revenue. host: we are taking your phone calls. if you make between $30,000 and $50,000 a year, 202-748-8001. call00 and $100,000, 202-748-8002. over $100,000, you can call 202-748-8003. if you are making less than $50,000 a year -- less than $30,000 a year, call 202-748-8000. matthew is on the line from philadelphia. how can we simplify the tax code? caller: good morning. to simplify it, i would basically lower the rates for middle-class people. i, our incomes are what it is.
my wife's entire income gets taxed at 25%. which, in my opinion, is totally ridiculous. we are in the northeast corridor , the most expensive area in the country to live. incomes less than $250,000 need a 15% tax rate. host: do you think those who make the most should pay more? caller: yes. , theyof all, with the irs need to increase funding for the irs. the need to restore money to the irs, raise the rates gradually. $500,000 on up,
incomes above $30 million, they should be taxed at 30%, 50%. the money has to come from somewhere. caller from green isle, minnesota. you are calling on the line for those making between $30,000 and $50,000 a year. how would you change the tax code? i would tell the people who work with the irs -- ask them how it could be made more fair. what is redundant could be cut out because they know what is fair and what is not because they answer our questions every day. host: have you filed yet? caller: yes. host: congratulations.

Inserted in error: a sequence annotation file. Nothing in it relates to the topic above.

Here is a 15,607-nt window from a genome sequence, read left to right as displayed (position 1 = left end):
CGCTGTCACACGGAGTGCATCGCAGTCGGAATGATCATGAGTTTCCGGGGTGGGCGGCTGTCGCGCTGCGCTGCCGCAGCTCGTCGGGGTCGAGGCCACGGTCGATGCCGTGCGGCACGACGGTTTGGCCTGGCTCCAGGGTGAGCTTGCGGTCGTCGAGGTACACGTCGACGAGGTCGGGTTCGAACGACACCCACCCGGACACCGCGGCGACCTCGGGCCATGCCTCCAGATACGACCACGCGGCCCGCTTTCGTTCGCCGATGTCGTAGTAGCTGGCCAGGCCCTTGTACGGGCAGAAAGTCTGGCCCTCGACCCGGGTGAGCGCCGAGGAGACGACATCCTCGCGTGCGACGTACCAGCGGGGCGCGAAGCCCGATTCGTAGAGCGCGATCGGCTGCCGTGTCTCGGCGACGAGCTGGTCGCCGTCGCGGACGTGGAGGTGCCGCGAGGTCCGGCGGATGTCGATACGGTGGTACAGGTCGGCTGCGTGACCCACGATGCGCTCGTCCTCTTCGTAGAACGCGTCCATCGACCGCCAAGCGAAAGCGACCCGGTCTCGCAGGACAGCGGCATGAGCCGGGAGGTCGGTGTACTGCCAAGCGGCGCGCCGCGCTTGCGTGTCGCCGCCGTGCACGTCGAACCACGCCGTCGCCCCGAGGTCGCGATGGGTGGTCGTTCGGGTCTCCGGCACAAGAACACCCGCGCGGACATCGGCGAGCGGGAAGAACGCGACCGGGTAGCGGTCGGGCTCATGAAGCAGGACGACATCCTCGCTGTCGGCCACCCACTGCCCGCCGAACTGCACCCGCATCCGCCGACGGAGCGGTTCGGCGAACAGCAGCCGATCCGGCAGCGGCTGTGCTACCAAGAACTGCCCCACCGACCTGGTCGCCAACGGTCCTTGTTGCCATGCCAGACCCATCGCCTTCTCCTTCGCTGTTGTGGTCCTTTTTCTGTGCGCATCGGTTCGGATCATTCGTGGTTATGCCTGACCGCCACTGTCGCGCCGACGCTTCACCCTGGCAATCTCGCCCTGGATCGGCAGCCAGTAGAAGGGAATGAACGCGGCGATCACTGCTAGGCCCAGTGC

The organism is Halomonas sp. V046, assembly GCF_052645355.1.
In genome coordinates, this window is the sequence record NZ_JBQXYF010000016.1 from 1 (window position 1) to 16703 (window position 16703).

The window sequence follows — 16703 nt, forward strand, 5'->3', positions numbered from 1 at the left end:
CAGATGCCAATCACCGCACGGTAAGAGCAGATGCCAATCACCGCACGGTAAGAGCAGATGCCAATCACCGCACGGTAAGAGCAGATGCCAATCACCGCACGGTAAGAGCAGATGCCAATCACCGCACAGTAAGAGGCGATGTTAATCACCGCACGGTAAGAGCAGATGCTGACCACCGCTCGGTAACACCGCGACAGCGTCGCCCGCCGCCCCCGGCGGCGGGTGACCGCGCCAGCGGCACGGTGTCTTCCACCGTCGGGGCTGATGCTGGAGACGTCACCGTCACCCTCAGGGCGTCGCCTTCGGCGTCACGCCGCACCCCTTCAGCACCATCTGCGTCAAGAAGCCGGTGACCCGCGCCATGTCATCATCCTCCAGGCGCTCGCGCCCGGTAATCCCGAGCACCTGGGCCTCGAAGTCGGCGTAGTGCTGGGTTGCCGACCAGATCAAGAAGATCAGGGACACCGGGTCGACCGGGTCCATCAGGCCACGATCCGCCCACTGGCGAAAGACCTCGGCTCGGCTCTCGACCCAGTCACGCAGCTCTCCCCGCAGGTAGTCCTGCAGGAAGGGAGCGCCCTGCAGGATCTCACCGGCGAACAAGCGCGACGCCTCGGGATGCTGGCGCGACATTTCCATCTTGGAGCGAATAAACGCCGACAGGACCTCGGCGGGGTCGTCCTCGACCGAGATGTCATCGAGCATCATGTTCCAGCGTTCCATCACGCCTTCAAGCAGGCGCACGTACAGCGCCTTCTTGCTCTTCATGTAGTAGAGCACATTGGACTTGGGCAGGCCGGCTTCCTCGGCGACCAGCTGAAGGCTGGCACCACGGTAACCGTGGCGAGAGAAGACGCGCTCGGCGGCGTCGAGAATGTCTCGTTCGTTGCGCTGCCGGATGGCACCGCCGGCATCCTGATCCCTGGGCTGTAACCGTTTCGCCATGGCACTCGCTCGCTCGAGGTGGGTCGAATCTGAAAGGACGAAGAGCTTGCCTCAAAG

i would like to let our viewers know that irs commissioner did speak about the issue, what congress could do to help reform the tax code. [video clip] >> i always preface my answer by saying tax policy is the domain of the treasury department, the administration and the congress. we are involved in tax administration. having said that, the best thing you could do would be to simple if i the tax code -- simplify the tax code. it is beyond being i impenetrable. i don't know how anyone understands it. tax proposal last year said the irs code is longer than the bible and none of the goodness. -- good news.
taxpayers makes no sense the best thing congress , anything we could do to simple if i the tax code, we would be delighted to do. -- simplify the tax code, we would be delighted to do. host: you can see the proposals on your screen. 10 ways to simple if i the tax system. the heritage foundation has several suggestions as well. we are taking your phone calls. the next caller comes from fort mill, south carolina. blair calling on the line for those who make $100,000 a year. caller: the morning. my idea was proposed by herman cain. a combination of a flat tax and fair tax.